Dafni Serdari, Market Analyst, InterTrader

The first piece of advice usually given to an aspiring trader is the well-worn phrase “The trend is your friend”. Trend following traders identify one-way patterns and attempt to ride them for as long as possible. According to most seasoned veteran traders countertrend trading is irrational and it is usually associated with novice trader’s practices. One of the fiercest advocates of the countertrend strategy is the well-known trader, who coined the “Black Swan” term and introduced probabilistic thinking in the financial markets, Nicholas Nassim Taleb. The objective of the countertrend approach in a nutshell is to experience a large number of trades with relatively small losses in order to catch a change in the existing trend, based mainly on the idea that if a market moves in the opposite direction to what is largely expected, it could move significantly.

Most academic theories considered as modern finance assume symmetry in market returns and are based on the idea that investors are rational and markets are efficient. Investors may be perfectly rational when they examine charts and develop strategies on the weekend, but once they enter a trade things are quite different. Risk measurement based on academic theory defines risk as volatility, regardless of direction, and uses annualized standard deviation of historical returns. Standard deviation assumes that market returns conform to a normal bell-shaped distribution. Symmetry focused investors plot risk and return profiles in Gaussian normal distribution histograms, but market returns don’t fall into a symmetrical distribution and asymmetric return distributions can show asymmetry on both sides, both gains and losses. This type of investors may get excited after larger than usual gains, but it takes only a 50% decline to wipe out a 100% gain and a 50% loss requires 100% just to break even.

**Probability v. Expectation**

What makes a distribution asymmetric is the fact that the probabilities of each event and the magnitude of each outcome are not equal. Let’s examine the mathematics that lies behind that idea by means of a gambling example. We employ a strategy that has a 99.9% chance of making £1 (event A) and a 0.1% chance of losing £10.000 (event B). The probability of gain or loss in itself is meaningless, unless it is examined in connection with the magnitude of the outcome.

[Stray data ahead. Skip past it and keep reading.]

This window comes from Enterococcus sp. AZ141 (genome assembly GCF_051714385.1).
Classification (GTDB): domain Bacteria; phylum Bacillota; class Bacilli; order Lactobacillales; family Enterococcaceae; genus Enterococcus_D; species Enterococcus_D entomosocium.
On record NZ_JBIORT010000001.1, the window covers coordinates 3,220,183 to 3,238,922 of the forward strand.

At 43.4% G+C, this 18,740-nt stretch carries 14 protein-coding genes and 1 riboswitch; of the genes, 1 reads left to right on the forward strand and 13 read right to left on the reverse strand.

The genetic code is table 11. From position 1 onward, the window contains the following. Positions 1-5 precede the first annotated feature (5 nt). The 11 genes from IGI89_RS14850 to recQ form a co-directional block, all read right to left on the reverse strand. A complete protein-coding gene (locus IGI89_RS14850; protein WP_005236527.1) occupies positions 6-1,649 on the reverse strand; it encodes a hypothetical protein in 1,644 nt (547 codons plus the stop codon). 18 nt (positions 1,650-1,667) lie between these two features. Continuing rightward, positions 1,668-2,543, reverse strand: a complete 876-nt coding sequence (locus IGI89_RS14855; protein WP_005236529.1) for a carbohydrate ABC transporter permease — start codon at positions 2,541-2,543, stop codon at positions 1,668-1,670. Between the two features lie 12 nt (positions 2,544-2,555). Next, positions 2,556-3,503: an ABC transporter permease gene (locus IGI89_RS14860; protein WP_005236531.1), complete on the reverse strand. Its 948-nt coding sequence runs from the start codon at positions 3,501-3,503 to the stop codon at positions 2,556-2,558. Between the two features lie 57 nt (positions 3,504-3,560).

**Event Probability Outcome Expectation**

Event A: 99.9% +£1 £0,999

Event B: 0.1% -£10,000 -£10

Total -£9,001

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In this case my expectation is a loss of almost £9 and although odds favour event A, it is not such a good idea after all. The same mathematics applies to the financial markets as well. It is not about how likely an event is, but rather how much is made when the event actually happens. It seems that investors tend to get euphoric when they get it right, but what counts at the end of the day is not how many times you were right or wrong, but rather how much profit you made. (Nassim Nicholas Taleb, Fooled by Randomness, 2004:99)

**Psychology v. Statistics**

Psychologists have found evidence that people tend to get primarily affected by the occurrence or non-occurrence of a given event rather than its magnitude, i.e. a loss is firstly perceived as a loss and only later are the real implications considered. The same applies to profits. Considering now that according to psychologists an unpleasurable moment, i.e. the acceptance of a loss, takes two pleasurable moments, i.e. the realisation of a profit, to balance out, the individual would inherently tend to focus on minimizing the number of losses instead of optimizing the total performance.

Markets have always been marked by rare and unpredictable events and the question you should ask yourself is whether these events are fairly valued.